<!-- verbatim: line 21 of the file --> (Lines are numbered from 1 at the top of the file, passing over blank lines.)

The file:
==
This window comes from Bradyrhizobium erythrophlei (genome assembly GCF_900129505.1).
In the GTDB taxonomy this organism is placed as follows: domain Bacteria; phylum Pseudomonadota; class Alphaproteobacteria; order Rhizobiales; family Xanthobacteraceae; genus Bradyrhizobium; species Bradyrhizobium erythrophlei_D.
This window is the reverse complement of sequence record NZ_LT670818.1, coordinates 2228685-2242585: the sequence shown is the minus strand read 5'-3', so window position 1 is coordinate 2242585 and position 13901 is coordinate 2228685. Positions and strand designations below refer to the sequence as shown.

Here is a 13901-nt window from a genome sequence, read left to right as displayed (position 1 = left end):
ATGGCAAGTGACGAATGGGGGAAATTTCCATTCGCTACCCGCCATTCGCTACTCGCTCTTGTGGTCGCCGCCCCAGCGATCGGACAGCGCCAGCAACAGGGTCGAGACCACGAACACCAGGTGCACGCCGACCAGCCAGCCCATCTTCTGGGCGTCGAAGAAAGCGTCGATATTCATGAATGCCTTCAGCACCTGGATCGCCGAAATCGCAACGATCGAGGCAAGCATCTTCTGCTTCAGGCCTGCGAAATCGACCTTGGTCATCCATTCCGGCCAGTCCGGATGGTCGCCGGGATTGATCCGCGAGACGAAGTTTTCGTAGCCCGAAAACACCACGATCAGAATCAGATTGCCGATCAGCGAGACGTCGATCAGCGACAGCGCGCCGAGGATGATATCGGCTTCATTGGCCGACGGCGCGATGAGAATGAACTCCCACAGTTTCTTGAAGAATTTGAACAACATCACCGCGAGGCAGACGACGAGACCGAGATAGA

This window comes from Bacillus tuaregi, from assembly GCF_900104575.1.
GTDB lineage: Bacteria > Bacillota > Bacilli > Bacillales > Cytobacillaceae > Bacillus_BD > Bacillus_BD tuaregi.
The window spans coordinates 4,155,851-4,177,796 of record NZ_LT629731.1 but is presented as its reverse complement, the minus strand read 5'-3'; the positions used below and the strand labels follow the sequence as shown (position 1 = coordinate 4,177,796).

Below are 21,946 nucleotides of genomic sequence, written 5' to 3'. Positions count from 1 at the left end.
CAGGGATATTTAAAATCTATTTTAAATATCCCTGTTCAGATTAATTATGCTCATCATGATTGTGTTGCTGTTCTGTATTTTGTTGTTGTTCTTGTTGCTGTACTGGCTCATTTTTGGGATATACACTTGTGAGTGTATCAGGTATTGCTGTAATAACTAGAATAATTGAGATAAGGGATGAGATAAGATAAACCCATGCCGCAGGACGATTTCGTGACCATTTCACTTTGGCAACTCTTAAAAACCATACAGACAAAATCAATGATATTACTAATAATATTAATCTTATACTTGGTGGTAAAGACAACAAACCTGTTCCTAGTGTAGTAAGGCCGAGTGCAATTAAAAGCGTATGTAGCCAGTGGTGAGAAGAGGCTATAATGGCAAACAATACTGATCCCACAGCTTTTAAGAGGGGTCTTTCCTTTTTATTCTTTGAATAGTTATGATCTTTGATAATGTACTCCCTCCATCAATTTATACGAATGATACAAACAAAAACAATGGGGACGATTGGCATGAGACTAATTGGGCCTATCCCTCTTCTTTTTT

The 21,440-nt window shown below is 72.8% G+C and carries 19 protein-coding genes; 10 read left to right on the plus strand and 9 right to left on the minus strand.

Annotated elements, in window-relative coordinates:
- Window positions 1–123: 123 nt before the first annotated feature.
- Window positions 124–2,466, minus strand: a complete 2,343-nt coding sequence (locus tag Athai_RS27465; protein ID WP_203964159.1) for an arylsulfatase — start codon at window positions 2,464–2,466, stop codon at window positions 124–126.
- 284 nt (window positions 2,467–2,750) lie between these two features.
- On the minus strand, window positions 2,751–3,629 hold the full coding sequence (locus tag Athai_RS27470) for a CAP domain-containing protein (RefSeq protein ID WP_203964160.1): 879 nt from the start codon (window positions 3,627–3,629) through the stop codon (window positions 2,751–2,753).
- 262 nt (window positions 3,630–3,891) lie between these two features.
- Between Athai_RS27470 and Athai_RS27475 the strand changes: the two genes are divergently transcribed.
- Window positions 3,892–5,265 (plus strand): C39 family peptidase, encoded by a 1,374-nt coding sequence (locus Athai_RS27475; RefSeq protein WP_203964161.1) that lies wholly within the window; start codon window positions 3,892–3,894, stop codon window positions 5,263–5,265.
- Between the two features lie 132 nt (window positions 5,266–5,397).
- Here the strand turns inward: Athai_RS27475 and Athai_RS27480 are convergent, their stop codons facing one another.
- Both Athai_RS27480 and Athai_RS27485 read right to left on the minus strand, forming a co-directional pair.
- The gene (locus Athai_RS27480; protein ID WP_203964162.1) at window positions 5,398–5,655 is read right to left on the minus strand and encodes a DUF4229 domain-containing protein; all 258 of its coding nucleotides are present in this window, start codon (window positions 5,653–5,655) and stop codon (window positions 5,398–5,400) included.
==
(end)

- Here the strand turns inward: Athai_RS27475 and Athai_RS27480 are convergent, their stop codons facing one another.